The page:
A brief answer.

First of all, the results *are* miraculous. Deligne's Hodge II and Hodge III give just a few example applications of the kind of results you can prove using mixed Hodge theory; these are great theorems which just fall out of the general theory. People quickly figured out more applications, like the Hodge-Deligne polynomial, which is itself a complete miracle - and its existence just falls out of the general theory.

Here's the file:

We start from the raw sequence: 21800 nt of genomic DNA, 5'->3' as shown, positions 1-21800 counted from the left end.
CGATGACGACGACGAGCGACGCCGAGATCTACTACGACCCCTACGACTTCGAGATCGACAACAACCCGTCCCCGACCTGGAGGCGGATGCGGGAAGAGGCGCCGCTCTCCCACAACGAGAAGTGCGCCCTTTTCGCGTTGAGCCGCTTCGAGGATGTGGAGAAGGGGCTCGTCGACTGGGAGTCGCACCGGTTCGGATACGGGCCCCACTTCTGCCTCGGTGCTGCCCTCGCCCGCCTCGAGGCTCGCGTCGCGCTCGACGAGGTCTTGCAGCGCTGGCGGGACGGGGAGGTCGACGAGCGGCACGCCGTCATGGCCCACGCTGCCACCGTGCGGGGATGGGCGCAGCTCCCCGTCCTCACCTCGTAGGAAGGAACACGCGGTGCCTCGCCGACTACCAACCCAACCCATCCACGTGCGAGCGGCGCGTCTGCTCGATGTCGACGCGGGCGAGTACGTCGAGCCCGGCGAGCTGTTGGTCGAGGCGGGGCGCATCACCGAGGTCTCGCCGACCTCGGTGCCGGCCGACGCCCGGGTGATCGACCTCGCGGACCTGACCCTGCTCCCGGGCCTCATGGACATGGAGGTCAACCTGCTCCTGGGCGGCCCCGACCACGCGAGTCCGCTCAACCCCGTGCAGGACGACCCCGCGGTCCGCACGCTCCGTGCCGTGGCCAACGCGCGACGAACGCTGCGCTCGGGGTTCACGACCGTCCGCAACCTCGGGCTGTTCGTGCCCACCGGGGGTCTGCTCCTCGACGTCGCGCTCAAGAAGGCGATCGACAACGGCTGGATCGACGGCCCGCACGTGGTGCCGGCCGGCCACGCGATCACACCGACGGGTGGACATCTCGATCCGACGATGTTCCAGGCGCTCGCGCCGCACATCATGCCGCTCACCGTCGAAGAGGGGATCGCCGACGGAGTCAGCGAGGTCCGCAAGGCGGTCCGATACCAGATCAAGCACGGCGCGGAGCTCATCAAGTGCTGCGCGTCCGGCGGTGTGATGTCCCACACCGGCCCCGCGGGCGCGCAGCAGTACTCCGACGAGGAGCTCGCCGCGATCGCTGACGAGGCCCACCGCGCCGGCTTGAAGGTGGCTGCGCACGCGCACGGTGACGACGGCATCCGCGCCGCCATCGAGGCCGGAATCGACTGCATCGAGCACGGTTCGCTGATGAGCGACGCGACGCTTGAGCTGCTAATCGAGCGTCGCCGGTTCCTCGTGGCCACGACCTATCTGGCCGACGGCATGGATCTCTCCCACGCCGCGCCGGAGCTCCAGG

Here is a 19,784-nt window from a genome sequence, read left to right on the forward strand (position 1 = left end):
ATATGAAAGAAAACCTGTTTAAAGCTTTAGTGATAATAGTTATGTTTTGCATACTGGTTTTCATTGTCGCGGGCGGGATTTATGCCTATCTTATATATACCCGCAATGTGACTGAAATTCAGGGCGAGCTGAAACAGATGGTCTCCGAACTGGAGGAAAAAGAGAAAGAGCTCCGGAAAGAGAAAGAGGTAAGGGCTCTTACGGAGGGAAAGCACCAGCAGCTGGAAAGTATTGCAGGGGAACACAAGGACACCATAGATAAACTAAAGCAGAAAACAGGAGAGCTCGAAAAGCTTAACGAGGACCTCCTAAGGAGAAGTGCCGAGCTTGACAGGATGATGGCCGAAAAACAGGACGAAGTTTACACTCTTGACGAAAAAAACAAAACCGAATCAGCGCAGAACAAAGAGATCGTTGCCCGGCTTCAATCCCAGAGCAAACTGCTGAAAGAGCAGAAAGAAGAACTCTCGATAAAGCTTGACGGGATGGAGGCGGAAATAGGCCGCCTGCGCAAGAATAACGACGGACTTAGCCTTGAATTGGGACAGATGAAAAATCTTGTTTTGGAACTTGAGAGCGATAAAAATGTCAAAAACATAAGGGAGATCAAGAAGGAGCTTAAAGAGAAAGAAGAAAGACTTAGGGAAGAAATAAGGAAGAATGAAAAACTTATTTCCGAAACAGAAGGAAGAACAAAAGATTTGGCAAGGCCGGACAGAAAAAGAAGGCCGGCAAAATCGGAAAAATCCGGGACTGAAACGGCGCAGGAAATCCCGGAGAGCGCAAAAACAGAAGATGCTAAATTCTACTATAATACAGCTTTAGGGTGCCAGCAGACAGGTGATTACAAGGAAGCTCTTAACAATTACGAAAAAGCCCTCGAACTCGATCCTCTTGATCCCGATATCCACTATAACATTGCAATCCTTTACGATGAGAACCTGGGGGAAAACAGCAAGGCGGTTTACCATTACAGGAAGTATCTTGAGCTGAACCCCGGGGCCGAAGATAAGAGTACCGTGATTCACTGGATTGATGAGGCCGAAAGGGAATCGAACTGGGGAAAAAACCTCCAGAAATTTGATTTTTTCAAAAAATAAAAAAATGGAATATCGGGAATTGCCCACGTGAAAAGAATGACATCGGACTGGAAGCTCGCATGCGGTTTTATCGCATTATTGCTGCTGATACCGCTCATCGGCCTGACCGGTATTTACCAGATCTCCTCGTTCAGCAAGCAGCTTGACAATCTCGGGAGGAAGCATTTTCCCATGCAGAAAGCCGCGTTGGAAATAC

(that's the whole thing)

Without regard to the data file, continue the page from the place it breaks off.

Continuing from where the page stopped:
But there is also the fact that the results seemingly came out of nowhere. In fact Deligne was motivated by the philosophy of motives, which was not very well known/understood at the time outside the initiated few around Grothendieck. To my knowledge the only accounts of motives in the literature at the time were Kleiman's paper in the Oslo proceedings and Manin's paper on the blow-up formula for Chow motives, and it would be a long time until anyone talked about "mixed motives". The weight filtration appeared naturally in the $\ell$-adic cohomology when you considered a variety which was not necessarily smooth and projective, and the Frobenius eigenvalues on $\mathrm{Gr}^W_i H^k$ would be of absolute value $q^{i/2}$, so they would look like part of the degree $i$ cohomology of a smooth proper variety. And "by motivic philosophy" that phenomenon should correspond to *something* on the Hodge theory side. But without this motivic philosophy as guidance the weight filtration looks completely ad hoc and unmotivated.